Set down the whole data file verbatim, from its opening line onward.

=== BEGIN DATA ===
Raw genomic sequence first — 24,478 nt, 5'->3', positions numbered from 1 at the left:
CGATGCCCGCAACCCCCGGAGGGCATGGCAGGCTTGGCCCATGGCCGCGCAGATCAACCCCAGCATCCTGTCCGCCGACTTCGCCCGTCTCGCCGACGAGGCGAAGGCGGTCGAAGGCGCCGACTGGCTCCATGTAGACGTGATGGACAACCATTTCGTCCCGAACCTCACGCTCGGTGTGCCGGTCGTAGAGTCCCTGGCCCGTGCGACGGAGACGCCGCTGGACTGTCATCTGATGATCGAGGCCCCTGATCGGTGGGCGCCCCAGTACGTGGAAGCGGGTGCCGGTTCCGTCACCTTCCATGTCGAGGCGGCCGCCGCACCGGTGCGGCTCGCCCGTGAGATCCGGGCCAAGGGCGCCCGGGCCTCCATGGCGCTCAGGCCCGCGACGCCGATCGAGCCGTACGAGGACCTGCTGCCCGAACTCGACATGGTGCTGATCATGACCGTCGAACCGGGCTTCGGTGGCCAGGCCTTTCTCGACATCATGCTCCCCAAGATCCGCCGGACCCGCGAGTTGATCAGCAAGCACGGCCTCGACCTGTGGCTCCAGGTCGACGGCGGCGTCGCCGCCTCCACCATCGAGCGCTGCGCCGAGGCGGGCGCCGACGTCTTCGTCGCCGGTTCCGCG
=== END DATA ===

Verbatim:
Raw genomic sequence first — 24,478 nt, 5'->3', positions numbered from 1 at the left:
CGATGCCCGCAACCCCCGGAGGGCATGGCAGGCTTGGCCCATGGCCGCGCAGATCAACCCCAGCATCCTGTCCGCCGACTTCGCCCGTCTCGCCGACGAGGCGAAGGCGGTCGAAGGCGCCGACTGGCTCCATGTAGACGTGATGGACAACCATTTCGTCCCGAACCTCACGCTCGGTGTGCCGGTCGTAGAGTCCCTGGCCCGTGCGACGGAGACGCCGCTGGACTGTCATCTGATGATCGAGGCCCCTGATCGGTGGGCGCCCCAGTACGTGGAAGCGGGTGCCGGTTCCGTCACCTTCCATGTCGAGGCGGCCGCCGCACCGGTGCGGCTCGCCCGTGAGATCCGGGCCAAGGGCGCCCGGGCCTCCATGGCGCTCAGGCCCGCGACGCCGATCGAGCCGTACGAGGACCTGCTGCCCGAACTCGACATGGTGCTGATCATGACCGTCGAACCGGGCTTCGGTGGCCAGGCCTTTCTCGACATCATGCTCCCCAAGATCCGCCGGACCCGCGAGTTGATCAGCAAGCACGGCCTCGACCTGTGGCTCCAGGTCGACGGCGGCGTCGCCGCCTCCACCATCGAGCGCTGCGCCGAGGCGGGCGCCGACGTCTTCGTCGCCGGTTCCGCG